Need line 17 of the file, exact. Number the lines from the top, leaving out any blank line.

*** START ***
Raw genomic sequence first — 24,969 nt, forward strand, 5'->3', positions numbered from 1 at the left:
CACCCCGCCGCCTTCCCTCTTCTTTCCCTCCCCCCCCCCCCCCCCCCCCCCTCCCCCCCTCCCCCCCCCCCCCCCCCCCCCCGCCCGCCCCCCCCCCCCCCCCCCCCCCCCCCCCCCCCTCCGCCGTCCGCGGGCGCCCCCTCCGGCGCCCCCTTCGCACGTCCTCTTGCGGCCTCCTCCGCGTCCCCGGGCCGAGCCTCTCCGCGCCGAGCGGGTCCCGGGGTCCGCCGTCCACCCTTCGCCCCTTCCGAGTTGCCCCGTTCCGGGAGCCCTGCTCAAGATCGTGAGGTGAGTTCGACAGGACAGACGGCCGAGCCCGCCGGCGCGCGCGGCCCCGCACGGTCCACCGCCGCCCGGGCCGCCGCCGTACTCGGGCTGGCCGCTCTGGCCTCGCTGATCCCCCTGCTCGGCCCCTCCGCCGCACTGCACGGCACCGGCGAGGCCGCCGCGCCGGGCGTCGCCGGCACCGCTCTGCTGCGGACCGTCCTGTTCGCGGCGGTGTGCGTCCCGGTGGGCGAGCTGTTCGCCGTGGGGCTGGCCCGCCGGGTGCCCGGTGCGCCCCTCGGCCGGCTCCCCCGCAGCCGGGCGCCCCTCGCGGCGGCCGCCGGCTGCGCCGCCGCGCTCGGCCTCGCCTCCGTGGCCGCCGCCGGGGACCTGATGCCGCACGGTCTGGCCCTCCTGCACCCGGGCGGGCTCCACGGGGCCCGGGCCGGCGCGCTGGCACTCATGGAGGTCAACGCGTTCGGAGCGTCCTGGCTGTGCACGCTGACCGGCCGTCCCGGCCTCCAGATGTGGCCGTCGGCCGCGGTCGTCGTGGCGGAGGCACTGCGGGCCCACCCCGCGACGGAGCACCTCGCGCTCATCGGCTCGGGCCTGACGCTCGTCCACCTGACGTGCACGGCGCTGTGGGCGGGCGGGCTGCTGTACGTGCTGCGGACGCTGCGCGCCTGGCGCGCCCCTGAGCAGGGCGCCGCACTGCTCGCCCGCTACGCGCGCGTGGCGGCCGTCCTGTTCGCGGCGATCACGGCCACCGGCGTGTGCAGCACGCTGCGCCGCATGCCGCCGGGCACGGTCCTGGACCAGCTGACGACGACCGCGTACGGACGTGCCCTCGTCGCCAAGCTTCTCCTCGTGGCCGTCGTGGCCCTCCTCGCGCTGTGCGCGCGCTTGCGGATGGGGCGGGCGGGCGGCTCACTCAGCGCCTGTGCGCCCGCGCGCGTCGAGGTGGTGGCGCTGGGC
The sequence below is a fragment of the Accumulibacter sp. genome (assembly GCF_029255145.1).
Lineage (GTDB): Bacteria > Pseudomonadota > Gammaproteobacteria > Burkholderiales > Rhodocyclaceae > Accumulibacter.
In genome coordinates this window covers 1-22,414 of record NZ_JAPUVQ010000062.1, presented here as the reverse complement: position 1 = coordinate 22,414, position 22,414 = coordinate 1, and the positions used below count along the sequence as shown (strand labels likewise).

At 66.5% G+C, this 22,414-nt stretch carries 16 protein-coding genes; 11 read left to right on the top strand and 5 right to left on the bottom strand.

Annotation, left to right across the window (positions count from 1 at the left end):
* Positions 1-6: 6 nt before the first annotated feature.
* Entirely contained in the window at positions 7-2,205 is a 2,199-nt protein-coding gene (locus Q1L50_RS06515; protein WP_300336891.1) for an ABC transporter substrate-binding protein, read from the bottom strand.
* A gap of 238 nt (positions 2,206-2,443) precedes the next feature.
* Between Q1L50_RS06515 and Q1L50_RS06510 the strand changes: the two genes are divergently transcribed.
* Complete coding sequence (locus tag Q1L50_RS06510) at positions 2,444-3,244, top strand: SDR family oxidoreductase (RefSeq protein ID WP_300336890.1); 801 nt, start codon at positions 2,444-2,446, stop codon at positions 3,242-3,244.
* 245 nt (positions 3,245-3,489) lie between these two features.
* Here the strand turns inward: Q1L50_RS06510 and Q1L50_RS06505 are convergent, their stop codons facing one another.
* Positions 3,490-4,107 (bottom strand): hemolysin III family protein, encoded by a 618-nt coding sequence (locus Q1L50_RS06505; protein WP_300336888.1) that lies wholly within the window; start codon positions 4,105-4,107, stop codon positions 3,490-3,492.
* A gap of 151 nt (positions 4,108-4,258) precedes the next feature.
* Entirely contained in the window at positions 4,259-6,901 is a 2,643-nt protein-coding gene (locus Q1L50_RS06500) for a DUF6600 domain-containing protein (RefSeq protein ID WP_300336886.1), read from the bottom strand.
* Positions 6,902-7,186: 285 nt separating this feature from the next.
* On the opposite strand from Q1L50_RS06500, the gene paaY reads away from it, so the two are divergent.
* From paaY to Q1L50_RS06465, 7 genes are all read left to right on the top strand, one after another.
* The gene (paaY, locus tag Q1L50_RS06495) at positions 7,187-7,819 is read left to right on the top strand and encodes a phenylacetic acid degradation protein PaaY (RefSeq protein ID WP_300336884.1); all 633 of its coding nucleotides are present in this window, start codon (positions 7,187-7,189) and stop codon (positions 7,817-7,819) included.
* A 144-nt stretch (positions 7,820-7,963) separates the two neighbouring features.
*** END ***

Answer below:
* Entirely contained in the window at positions 4,259-6,901 is a 2,643-nt protein-coding gene (locus Q1L50_RS06500) for a DUF6600 domain-containing protein (RefSeq protein ID WP_300336886.1), read from the bottom strand.